Archive for November, 2011

Michele Bachmann and Communism, Part II

Wednesday, November 16th, 2011

I’m still fascinated by Michele Bachmann commandeering a communist slogan in her stump speech. The thing is, the slogan made sense when the communists used it, but it makes no sense coming out of Bachmann’s mouth. No surprise there.

The slogan, reduced to its simplest terms is “if you don’t work, starve.” Yes, I know, it’s understood that this refers to the able bodied, not the infirm, but that’s not my point. My point is that the slogan made sense for the communists, because they were actually offering the opportunity for the able bodied to work. What the communists were saying was this: “We (“society”) have the food, and if you want some, you have to do some work. There’s lots of work to be done, you just pitch in and do your share of the work, and you will be given food.”

Capitalism, which Bachmann endorses, does no such thing. A certain level of unemployment is built into capitalism. Capitalism needs unemployment, because if employment ever reached 100 percent, the cost of labor would be prohibitively high. Most economists agree that unemployment can never fall below 4 or 5 percent in a capitalist society. At that point, the cost of labor increases to the point that employers stop hiring.

So think about what it means when a capitalist says “if you don’t work, you don’t get to eat.” It’s like musical chairs, there are more people than chairs. Same thing in a capitalist society: there are more people than jobs. So when a capitalist, like Bachmann, says: “if you don’t work, you starve,” she really means “some of you are going to starve.”

Seen in this light, it’s infinitely better to live in a communist society than a capitalist one, because at least the communists will offer you the job.

Of course, all of this assumes that Michele Bachmann is really serious and also understands what she is saying. In reality, she’s just a clownish politician. Michele Bachmann understands economics about as well as my dog understands algebra. What’s scary is not the level of Bachmann’s ignorance, but that the slogan has appeal to some of the knuckle draggers who would vote for her. There are a lot of people who would let the unemployed starve, who believe that people are in a bad way because of their own laziness or some other fault for which they now deserve punishment. That is scary, and the fact that an ostensibly mainstream politician would pander to them is a sad commentary on the state that we are in.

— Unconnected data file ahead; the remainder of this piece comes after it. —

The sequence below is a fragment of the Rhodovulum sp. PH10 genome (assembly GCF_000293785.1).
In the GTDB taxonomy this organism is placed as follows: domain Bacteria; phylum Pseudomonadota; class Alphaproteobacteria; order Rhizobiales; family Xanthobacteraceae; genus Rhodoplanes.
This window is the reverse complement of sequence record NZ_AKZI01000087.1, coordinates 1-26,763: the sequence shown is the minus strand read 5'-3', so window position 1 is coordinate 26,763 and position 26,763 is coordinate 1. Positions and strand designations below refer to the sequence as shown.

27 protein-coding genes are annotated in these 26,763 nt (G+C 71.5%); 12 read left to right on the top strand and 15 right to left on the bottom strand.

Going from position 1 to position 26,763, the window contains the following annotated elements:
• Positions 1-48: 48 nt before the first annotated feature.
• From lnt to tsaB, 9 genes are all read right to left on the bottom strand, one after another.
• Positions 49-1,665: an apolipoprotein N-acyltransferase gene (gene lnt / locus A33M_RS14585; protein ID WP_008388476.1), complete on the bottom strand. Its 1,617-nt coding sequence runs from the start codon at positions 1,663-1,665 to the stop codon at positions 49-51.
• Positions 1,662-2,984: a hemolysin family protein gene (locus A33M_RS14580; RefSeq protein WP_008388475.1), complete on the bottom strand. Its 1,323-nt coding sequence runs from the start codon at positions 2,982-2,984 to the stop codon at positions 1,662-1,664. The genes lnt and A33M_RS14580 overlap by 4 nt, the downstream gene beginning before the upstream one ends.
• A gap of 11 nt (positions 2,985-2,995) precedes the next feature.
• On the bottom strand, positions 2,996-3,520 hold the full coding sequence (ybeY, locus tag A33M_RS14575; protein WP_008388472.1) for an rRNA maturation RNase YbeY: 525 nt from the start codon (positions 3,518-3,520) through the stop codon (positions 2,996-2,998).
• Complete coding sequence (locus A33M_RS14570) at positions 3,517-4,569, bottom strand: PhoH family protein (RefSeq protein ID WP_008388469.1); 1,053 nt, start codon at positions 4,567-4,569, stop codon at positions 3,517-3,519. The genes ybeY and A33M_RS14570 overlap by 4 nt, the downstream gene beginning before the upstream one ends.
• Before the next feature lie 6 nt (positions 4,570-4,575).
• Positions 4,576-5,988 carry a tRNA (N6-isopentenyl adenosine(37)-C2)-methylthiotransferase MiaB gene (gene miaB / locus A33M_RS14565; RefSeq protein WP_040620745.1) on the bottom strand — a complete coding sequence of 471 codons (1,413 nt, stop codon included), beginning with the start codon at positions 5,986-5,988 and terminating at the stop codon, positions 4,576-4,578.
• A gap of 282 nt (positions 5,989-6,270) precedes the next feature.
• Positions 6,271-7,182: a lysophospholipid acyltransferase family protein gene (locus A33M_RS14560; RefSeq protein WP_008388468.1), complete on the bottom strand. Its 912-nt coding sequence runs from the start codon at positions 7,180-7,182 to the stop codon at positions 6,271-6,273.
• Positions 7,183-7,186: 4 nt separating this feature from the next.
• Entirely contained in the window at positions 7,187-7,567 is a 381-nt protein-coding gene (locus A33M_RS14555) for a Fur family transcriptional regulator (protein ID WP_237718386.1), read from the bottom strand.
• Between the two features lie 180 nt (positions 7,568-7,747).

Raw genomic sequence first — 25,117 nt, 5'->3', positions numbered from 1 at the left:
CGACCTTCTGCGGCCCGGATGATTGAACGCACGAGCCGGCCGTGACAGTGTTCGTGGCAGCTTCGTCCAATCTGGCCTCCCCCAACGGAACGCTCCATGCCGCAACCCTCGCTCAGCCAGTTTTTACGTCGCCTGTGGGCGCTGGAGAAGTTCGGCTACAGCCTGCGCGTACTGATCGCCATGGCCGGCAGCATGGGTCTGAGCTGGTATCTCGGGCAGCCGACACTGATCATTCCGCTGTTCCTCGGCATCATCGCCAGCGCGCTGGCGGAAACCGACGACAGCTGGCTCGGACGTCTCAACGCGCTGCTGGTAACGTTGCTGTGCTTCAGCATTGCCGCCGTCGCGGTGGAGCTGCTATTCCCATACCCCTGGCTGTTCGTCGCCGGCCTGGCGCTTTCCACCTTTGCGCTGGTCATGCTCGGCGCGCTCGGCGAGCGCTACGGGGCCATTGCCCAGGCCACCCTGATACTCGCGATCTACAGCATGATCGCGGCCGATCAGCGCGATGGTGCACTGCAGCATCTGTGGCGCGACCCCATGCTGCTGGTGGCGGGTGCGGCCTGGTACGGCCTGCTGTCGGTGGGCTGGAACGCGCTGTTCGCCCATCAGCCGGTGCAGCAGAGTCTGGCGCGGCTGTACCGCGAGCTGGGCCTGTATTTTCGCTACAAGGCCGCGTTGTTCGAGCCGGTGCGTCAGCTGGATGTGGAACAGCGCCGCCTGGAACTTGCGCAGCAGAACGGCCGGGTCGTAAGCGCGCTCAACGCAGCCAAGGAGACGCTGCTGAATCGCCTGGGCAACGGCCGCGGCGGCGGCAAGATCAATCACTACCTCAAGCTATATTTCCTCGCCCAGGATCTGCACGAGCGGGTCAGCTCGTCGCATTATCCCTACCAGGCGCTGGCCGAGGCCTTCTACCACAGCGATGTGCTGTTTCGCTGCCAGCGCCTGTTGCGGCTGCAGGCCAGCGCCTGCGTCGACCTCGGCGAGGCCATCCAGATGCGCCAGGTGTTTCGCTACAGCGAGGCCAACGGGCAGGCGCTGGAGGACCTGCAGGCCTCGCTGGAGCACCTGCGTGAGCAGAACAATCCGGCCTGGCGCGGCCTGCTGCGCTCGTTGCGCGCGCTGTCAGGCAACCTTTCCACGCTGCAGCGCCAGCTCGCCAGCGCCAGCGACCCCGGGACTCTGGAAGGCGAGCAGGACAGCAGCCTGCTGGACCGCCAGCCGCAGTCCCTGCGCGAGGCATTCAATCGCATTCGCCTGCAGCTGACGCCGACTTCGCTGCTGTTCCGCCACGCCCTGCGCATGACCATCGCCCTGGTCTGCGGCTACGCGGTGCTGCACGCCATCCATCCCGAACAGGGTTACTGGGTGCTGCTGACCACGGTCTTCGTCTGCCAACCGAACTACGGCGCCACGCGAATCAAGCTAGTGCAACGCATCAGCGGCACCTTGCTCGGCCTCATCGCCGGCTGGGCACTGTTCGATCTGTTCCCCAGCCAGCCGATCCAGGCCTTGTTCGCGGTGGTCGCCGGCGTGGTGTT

Closing the Circle

Monday, November 14th, 2011

Extreme right wing-ism is fascism, and extreme left wing-ism is communism, right?  Or so the common wisdom goes.  I think of it as more of a circle, and if you go far enough in one direction, you end up looping around to the other side.  It’s sort of like California is west of New York, but if you go east from New York and just keep going, eventually you will get to California.

Compare an extreme right wing state — Nazi Germany — with an extreme left wing state — The Soviet Union.  In both cases you end up with an authoritative state.  If you think about it, this makes sense.  It’s pretty hard to get a whole population to adhere to extreme principles unless you use a lot of force.

Michele Bachman is an extremist.  An extreme charlatan, an extreme buffoon, an extreme you name it.  Do we have a word for someone who will say almost anything to get attention and votes?  Oh that’s right, politician.  She’s an extreme politician, Republican flavor.  She hasn’t been doing to well in her quest for the nomination to run for President, so naturally she keeps going more extreme, looking for more attention and hopefully more votes.  The other day she came up with a doozy, saying that self reliance meant that those who do not work should not eat.

I wonder whether the uber-capitalist Bachman realizes that she shares views with extremists of a different color.  Chapter 1, Article 12 of the 1936 Soviet Union constitution stated that:   In the U.S.S.R. work is a duty and a matter of honor for every able-bodied citizen, in accordance with the principle: “He who does not work, neither shall he eat.”